“I’ve had people come to my office who thought for sure they have a giant Palouse earthworm, and they just really have a really big earthworm,” Johnson-Maynard says. “It’s kind of a disappointment for them.”

That hope of finding more Palouse worms is shared by environmental organizations interested in protecting them. But protection isn’t an easy sell. Sarina Jepsen, endangered species program director for the Oregon-based Xerces Society, says that people are quick to rally around cute, cuddly animals like polar bears and penguins, but aren’t so eager to protect species at the bottom of the food chain.

“The charismatic mega-fauna get the lion’s share of attention,” she says. “There are so many insects and invertebrates in need of protection.”

But Dan Wood, director of local affairs for the Washington State Farm Bureau, says he gets concerned when a species like the Palouse worm is protected — especially when it means regulating how farmers can use their own land. Or worse: when an endangered species means farmers can’t use their land at all.

“Every time there’s a listing filed [to protect a species], it’s followed by a discussion of restrictions,” he says. “The state and federal regulatory agencies typically do not seem concerned about maintaining the viability of agricultural lands.”

Wood seems jaded; he says the treatment is always the same when a species gets protected. The Washington State Farm Bureau has seen it before with spotted owls, salmon, gray squirrels, loons — even slugs.

“It doesn’t matter whether they find one worm or thousands of worms — the response from the agencies is the same,” he says. “It’s layer upon layer upon layer of set-asides and restrictions.”

Duffin, the Palouse historian, says telling farmers that they can’t farm because of a worm would be nearly impossible.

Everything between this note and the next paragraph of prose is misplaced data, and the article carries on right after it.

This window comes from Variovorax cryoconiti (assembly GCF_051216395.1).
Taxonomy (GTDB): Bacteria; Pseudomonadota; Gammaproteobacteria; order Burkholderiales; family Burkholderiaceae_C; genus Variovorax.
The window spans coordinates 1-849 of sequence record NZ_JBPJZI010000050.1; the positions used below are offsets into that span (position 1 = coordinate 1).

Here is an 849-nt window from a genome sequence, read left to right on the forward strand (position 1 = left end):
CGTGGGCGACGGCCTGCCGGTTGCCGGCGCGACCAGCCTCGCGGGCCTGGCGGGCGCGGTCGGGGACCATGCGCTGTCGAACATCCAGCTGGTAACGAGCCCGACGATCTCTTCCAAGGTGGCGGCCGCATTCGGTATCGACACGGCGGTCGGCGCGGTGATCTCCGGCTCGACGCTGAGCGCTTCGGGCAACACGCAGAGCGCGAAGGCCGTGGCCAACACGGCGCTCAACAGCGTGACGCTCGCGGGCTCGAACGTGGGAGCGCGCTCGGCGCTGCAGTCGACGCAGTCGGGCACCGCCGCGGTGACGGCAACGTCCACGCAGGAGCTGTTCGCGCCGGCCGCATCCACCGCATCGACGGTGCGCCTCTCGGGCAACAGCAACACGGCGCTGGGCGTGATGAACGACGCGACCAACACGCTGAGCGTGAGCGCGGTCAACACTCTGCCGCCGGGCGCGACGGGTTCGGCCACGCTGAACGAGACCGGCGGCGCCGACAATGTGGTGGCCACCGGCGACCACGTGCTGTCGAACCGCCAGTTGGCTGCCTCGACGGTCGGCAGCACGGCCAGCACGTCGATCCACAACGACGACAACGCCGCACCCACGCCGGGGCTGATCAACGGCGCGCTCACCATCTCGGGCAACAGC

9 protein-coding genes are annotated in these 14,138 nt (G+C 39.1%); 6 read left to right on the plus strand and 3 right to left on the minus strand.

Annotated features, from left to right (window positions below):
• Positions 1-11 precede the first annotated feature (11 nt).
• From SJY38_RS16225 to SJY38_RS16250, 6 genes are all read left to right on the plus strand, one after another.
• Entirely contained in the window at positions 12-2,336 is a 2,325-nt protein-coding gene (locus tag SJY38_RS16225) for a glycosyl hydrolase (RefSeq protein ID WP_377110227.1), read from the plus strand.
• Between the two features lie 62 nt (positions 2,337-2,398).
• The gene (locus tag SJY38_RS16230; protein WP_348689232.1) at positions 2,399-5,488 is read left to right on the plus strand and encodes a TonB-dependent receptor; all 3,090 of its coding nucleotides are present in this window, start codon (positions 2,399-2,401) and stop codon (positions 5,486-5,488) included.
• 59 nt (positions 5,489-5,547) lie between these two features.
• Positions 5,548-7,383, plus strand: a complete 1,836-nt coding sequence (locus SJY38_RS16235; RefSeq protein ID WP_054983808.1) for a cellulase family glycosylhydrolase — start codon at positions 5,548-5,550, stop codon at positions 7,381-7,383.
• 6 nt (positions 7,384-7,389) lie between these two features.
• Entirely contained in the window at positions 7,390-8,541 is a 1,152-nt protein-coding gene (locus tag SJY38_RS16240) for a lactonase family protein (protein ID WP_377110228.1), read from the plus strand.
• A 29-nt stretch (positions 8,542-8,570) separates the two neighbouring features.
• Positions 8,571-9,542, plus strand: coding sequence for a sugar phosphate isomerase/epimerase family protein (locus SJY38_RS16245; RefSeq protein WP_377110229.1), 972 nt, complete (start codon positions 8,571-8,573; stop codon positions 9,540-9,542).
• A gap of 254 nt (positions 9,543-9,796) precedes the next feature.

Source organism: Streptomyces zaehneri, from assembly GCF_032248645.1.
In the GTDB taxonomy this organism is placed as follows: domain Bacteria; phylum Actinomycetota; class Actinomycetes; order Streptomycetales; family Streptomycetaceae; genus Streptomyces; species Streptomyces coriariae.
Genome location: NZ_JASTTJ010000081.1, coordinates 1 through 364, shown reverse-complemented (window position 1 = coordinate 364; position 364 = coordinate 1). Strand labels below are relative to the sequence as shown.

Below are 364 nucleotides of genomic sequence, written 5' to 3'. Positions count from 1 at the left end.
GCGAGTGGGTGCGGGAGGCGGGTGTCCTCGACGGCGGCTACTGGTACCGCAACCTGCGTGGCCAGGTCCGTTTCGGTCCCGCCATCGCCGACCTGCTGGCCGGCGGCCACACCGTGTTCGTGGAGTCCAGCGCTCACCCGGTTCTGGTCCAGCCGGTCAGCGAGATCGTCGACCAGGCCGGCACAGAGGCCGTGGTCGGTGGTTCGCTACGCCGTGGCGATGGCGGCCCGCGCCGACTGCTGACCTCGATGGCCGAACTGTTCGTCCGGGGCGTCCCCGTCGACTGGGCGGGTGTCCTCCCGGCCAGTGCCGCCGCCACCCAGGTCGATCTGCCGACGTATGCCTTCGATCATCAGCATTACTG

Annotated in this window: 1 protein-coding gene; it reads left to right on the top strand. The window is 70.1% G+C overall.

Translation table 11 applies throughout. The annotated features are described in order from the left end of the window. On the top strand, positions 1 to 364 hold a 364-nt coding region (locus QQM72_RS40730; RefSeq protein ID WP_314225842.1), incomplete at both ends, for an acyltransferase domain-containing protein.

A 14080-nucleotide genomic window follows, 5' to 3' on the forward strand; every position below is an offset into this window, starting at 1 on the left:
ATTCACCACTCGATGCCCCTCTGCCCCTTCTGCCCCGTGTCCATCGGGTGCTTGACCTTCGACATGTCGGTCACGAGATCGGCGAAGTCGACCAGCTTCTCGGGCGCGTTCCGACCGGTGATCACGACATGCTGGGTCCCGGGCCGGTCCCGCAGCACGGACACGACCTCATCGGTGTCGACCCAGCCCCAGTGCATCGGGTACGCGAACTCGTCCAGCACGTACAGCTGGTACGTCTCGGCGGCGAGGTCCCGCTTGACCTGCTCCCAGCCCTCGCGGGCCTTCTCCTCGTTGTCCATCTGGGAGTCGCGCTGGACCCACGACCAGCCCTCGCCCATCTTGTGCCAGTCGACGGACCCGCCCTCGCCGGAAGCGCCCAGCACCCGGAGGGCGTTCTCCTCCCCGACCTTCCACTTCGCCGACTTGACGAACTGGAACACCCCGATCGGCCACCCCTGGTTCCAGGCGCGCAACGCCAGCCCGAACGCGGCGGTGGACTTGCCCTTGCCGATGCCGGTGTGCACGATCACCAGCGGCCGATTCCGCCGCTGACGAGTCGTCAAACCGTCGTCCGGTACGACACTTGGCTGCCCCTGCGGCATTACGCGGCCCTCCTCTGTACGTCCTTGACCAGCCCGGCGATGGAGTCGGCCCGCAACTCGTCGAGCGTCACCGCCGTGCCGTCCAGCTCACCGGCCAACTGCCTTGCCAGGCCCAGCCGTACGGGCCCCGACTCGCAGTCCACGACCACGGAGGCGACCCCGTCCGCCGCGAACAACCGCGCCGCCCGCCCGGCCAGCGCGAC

“I think there should be a lot of environmental controls put on farmers,” he says, suggesting a government-sponsored buyback program could help save the endangered prairie lands and the organisms living in it. But then he corrects himself: “There’s not a politician anywhere in the state who would ever sign on to that.”

When Ding Johnson unearthed six giant Palouse earthworms accidentally in the late 1980s, he couldn’t tell if they smelled like lilies — but he chalks that up to “30 years of sinus problems.”

While searching for beetles in a forest of Douglas Fir trees at the foot of Moscow Mountain, giant worms were the last thing that Johnson expected to find.

But when he and a grad student pulled up a dense mat of moss, they found six white worms on the surface of the soil. Once exposed, Johnson (who works with Johnson-Maynard at the U of I; no relation) says they “moved fast like night crawlers.” They grabbed three successfully — all around a foot in length.

While Johnson missed the lily aroma the worms are notorious for, he did notice something else.

“They will spit when harassed,” he says. “It’s not actually spit — they’re regurgitating mucus. It’s fairly abrupt — it doesn’t travel any distance, it just blops out on your hand. [But] I’m a field biologist — it takes a lot to gross me out.”

Johnson preserved and shipped the worms immediately to Fender. Indeed, they were giants.

“I’ve taken a worm quest group out within feet of where we got them,” he says. “We keep holding the thought that we’ll go out again on a wet spring day and find some.”

Knowing how random some finds are, Johnson-Maynard seems to keep her hopes in check.

“My studies really don’t center just on finding the giant Palouse earthworm because I would never get anything done,” she says. “Because it’s hard to find. My earthworm ecology work is broader.”

Today, Ding Johnson laughs as he recalls his encounter with the giant white worms. He’s shocked at how cavalier he was about his discovery when it happened.

“We were just so blasé about it, we figured we could go back and find more whenever we wanted,” he says.

“I guess serendipity is still a factor in the sciences.”